Simon and Danni Stewart say if Wanaka's distinctive ''log
cabin'' (at rear) is removed from the lakefront, as
proposed in the draft Wanaka Lakefront Reserves Management
Plan, it would destroy their business, which operates from
the building. Photo by Lucy Ibbotson.
Losing Wanaka's distinctive ''log cabin'' building from
the lakefront would spell disaster for Simon Stewart's
business, he told the Wanaka Community Board yesterday.
Mr Stewart made an emotional plea to the board during its
public forum to leave the log cabin where it is, so his and
wife Danni's company Lakeland Adventures could continue its
The business runs recreational water activities from the log
cabin, which is owned by the couple.
However, their long-term lease of the reserve land on which
the building sits expires in mid-2017.
Under the Queenstown Lakes District Council's draft Wanaka
Lakefront Reserves Management Plan, now out for public
consultation, the council would investigate opportunities to
create more open space in the area opposite the town's retail
This would include removing commercial facilities from the
Roys Bay Reserve that could otherwise occupy non-reserve land
at the end of existing leases or licence terms.
The policy would directly impact the log cabin, which was
built in 1998. Other smaller buildings occupied the lakefront
site for many decades before that.
The Stewarts have owned the business for about nine years.
''I'm pleading. I want to continue there. History would
finish if there was not a supporting building for the
waterfront,'' Mr Stewart told the board.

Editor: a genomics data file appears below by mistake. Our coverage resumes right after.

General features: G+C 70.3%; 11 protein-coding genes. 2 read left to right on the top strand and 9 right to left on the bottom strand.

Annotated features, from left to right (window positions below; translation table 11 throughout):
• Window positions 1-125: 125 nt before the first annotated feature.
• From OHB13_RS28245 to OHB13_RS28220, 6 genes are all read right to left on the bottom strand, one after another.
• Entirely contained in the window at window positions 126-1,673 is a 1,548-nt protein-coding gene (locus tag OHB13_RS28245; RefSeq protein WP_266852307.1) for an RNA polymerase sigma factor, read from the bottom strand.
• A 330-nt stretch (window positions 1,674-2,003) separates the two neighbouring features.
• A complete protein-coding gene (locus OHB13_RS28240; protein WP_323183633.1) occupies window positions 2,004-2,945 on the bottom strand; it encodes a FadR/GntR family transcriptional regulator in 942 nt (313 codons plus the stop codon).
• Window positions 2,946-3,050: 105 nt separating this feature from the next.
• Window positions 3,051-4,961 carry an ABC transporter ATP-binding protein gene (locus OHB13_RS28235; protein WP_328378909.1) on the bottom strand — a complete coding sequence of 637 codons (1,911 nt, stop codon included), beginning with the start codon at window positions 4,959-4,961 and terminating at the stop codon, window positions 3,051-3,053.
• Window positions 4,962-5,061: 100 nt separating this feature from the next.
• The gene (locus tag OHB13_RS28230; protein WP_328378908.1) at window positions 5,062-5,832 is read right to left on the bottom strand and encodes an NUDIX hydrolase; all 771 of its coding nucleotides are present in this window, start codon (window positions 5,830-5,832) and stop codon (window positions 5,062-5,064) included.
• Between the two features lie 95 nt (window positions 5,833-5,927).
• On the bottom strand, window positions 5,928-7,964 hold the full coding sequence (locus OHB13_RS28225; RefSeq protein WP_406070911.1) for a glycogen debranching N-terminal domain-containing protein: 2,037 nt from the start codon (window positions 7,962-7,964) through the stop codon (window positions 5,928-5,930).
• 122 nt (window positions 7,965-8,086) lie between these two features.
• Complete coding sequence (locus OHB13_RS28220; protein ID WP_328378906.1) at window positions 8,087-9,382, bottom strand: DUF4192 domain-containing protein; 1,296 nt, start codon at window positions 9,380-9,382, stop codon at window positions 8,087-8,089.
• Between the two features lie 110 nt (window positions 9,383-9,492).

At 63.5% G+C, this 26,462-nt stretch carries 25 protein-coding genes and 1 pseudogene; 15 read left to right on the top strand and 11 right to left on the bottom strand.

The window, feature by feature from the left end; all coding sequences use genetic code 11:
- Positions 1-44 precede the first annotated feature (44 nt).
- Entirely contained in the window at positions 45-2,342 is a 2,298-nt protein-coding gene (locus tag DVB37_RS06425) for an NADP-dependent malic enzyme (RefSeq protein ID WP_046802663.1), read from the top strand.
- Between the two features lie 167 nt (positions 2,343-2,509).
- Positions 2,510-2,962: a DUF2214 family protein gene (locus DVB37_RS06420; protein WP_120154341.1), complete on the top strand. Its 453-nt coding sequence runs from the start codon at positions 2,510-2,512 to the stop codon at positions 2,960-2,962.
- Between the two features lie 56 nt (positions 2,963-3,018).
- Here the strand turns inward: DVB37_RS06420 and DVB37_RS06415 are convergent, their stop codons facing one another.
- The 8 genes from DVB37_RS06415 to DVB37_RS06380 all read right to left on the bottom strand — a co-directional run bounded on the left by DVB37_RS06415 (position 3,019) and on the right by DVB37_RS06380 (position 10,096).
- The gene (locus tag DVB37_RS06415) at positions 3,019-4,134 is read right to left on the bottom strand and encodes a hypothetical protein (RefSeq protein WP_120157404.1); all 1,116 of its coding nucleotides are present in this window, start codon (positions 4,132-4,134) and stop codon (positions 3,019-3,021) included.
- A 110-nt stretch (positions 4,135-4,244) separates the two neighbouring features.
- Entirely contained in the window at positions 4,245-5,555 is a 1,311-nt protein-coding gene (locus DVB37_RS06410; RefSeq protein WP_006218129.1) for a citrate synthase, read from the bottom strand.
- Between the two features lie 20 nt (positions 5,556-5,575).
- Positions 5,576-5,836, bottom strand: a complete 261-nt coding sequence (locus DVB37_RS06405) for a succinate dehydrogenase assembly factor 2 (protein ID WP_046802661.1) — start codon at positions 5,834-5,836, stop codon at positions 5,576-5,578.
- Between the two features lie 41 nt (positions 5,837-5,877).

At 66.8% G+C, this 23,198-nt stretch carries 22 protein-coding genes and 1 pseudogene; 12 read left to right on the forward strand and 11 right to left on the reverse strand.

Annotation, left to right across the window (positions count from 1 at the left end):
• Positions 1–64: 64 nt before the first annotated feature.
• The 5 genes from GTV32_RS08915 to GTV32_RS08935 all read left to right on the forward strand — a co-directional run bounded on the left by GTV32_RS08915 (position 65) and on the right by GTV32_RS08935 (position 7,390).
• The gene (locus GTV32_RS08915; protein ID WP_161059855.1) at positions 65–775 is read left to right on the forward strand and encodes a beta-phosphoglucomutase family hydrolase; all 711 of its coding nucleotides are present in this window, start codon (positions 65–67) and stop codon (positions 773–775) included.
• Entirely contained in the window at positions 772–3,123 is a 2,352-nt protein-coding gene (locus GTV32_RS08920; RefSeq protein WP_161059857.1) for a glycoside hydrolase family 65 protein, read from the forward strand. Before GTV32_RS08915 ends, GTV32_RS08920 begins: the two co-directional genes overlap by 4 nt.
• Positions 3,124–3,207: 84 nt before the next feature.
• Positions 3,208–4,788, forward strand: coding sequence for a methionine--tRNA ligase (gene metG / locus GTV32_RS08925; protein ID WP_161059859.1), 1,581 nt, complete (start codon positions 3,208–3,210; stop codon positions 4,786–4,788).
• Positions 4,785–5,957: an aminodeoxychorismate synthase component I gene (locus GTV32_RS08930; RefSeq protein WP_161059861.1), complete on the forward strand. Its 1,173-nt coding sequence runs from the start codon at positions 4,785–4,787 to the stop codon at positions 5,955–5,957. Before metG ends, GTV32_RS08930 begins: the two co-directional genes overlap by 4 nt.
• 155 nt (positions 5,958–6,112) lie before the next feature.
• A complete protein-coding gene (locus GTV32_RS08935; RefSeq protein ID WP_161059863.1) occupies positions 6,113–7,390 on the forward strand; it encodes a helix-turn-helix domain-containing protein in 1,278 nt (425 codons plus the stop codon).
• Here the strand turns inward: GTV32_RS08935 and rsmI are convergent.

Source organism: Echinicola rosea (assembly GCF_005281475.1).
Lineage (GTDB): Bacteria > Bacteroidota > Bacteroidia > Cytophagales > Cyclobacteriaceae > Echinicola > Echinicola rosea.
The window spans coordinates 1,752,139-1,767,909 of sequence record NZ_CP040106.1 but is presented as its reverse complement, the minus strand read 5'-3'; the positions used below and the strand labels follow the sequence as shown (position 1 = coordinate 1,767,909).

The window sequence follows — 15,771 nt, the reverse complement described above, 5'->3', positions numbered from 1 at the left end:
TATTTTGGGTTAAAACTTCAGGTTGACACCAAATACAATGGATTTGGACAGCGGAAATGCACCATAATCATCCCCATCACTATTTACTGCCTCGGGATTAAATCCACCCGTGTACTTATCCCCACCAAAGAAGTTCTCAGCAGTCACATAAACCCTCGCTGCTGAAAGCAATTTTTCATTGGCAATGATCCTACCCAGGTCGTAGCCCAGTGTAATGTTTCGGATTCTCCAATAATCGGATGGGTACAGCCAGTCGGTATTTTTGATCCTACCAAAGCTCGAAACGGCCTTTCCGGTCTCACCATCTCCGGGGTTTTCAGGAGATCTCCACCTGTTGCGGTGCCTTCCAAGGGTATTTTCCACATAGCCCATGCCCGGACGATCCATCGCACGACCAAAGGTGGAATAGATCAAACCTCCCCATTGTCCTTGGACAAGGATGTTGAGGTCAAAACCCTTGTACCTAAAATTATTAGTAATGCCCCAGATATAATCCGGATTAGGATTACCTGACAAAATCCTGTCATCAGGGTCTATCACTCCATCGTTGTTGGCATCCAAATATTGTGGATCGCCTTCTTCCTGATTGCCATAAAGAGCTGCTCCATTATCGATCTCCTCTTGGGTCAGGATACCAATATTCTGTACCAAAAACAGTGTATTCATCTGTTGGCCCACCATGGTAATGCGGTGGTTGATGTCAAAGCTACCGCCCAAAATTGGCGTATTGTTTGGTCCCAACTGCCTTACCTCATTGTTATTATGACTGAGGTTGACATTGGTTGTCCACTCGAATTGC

''I'm a bit emotional about it ... I'm sorry. I need that
building there ... I have more to lose than any other person
being the only business on the foreshore. Can council just
cut me off at the knees?''
Lakeland Adventures has consent to continue operating beyond
the lease end date, but the Stewarts say the log cabin is
crucial to the business as dozens of kayaks, aqua bikes and
other water ''toys'' are stored in the building.
''If we lose that building, then I might as well pack up and
go and the only other options would be to sell most of the
business and run a few kayaks from trailers ...
"Does the council want that? I doubt that because I would be
going for the biggest truck and trailer I could manage and my
consents say I could.''
Board chairwoman Rachel Brown urged Mr Stewart to make a
submission on the draft plan, which he said he planned to do.
She stressed the plan was a ''working document'' still under
discussion and it was the board's challenge to engage the
public as much as possible.
QLDC general manager operations Ruth Stokes told the Otago
Daily Times it would not be appropriate to comment on Mr
Stewart's situation with the draft plan now under
''The consultation process gives everyone the opportunity to
put their views and concerns to the council,'' she said.
The consultation period was recently extended by a month to
June 6 with a hearing to follow.
The Lake Wanaka i-SITE Visitor Information Centre was also
based in the log cabin until it moved to larger premises late